The story behind the model
Drayton Market is a medium sized town on the borders of Shropshire and Staffordshire of some 10,000 souls. It gained its borough status in 1805 when there was talk of a canal being built between the Midlands and the Wirral peninsular to enable coal and manufactured goods to reach the Mersey estuary. Unfortunately, because of the 1814 continental war, money was short and the Bill in parliament failed. It did not surface again until 1838/41 when the Shropshire Union started to very slowly build. However technology and engineering developments overtook this endeavour as it was being built.
Parliament eventually passed a Bill in 1853 to allow the Midland Railway to build single line to the town from Gnosall and Wolverhampton and the “Black Country”. A further bill was passed for an end on junction with the LNWR to run north towards Whitchurch, Wrexham and Chester. Thus there was a route from the Midlands for the coal and manufactured goods to reach the North West and docks.
The Great Western Railway, having seen all this activity, petitioned and was approved to build a line into the town which arrived from Wellington, as a single track, in 1862. They also supported the North Staffordshire in coming to the town, to give them a route to the Potteries away from the North Western. To further help improve their traffic the Great Western built a branch line towards the developing town of Wem in about 1881.
The aim was for all lines to become double track as business grew. But they could only stagger on as traffic had been diverted to more populated areas, coupled with the financial crisis of the middle 1880’s. A Government work scheme allowed the War Office, as a result of the failures in South Africa, in 1903 to construct two training camps.
The start of the First World War caused more construction in 1914/15 with workshops and repair facilities for the new wonder weapon The Tank, were built. In addition a small flying school was opened 1916. Plans were made to commence doubling all lines into the town but as the war ended the only one to be completed was the Midland line from the South East. The upheaval after the war with the formation of the Big Four caused all local investment to stop.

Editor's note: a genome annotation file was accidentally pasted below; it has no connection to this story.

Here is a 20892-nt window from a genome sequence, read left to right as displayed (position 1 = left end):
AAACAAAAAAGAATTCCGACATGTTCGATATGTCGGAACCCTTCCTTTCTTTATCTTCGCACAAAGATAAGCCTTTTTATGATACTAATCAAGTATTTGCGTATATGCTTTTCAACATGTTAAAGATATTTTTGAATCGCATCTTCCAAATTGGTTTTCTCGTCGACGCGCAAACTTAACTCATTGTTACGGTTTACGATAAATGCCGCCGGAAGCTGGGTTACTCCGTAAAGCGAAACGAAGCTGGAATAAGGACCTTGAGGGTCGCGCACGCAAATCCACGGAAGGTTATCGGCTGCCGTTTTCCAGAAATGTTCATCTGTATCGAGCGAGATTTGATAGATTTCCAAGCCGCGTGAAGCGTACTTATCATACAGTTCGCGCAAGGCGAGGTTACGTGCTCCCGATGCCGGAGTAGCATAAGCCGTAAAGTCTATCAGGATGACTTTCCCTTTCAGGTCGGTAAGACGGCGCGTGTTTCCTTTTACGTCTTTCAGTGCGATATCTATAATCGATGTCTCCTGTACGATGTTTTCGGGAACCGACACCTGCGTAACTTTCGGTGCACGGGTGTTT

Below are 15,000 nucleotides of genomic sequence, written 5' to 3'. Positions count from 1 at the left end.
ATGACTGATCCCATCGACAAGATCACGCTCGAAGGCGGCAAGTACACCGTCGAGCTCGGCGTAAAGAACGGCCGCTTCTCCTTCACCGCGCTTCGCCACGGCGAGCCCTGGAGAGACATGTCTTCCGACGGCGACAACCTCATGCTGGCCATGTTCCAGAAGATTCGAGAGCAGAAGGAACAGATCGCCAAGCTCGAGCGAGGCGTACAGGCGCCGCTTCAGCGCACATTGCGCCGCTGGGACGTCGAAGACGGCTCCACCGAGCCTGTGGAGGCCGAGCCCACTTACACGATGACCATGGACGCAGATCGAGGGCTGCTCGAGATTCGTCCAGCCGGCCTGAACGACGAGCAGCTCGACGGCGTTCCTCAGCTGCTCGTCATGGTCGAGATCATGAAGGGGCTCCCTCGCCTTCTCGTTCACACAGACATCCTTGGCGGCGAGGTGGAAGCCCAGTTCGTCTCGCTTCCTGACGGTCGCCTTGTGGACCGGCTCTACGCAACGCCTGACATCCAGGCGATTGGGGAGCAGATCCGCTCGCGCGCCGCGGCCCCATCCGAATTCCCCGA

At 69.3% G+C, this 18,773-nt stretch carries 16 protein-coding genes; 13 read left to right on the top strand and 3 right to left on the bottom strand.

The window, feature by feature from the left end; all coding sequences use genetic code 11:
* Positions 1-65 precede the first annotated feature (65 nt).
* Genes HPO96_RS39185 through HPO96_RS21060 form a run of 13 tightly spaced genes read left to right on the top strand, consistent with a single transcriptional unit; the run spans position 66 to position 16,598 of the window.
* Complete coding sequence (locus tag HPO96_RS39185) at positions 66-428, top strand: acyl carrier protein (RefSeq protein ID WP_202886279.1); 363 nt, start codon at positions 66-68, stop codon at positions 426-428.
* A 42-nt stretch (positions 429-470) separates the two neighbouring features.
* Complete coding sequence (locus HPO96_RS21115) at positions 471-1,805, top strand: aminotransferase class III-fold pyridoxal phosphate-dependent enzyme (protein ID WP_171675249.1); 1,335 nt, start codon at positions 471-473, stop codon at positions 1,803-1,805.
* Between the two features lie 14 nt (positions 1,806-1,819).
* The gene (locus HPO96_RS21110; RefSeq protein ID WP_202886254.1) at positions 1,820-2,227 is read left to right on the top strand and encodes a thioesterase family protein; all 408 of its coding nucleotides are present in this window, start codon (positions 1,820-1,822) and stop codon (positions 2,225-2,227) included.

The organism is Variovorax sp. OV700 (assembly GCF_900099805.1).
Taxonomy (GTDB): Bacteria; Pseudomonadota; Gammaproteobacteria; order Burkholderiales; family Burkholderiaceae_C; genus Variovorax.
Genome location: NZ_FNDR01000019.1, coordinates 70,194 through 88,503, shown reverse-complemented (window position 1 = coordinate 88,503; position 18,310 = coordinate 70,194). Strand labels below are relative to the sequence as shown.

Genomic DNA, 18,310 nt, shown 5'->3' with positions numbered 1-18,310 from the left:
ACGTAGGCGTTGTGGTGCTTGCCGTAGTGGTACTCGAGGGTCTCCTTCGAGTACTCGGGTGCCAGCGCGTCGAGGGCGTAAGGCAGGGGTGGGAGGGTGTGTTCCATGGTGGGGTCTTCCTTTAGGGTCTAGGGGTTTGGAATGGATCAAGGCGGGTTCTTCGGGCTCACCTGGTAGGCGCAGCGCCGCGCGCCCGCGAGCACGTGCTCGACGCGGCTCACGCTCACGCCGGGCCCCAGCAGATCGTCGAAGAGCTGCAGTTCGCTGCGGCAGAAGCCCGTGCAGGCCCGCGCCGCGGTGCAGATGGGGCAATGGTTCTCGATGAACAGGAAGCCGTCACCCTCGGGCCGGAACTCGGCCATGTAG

Things again changed with the rearmament of 1935 meaning more facilities, two more Army establishments and another airfield all being built to the south of the town. There was even a Royal Navy air station constructed in 1941. Traffic boomed and again it was planned to double all the remaining lines to the town. But the years of austerity and Nationalisation that followed the end of the war halted this; however the Cold War, Middle Eastern troubles and Korea caused the military traffic to remain firm.
Thus we have a railway with trains from all points of the compass, some still in their big four colours. The nationalised railway was still making a profit with goods and people still travelling by the railway. However, by 1950 the future started to looking bleak as the NS reduced traffic into the town and it was suggested that the Midland region would take over the area. There is talk of the West Coast line being electrified and using this line as a diversion.
The layout is N gauge using Peco Set Track points and code 80 rail. The scenic boards are 2000 mm and fiddle yards either side making a “U” approx 2400 x 1300. Stock is by all major manufacturers with freight being predominant.
British Railways Midland and Western Region run trains into Drayton Market. You will see locomotives and stock from LMS, GWR, NE as well as ex WD varieties, plus freight in pre-war liveries. Much military Traffic blocks up the town between the camps to the east and the proving grounds to the south.
Any Drayton Market exhibition bookings are shown in our Events Calendar page.
A copy of the Exhibition Manager’s details for this layout will be added when it becomes available. You can contact the owner at firstname.lastname@example.org.
Owner: David Ford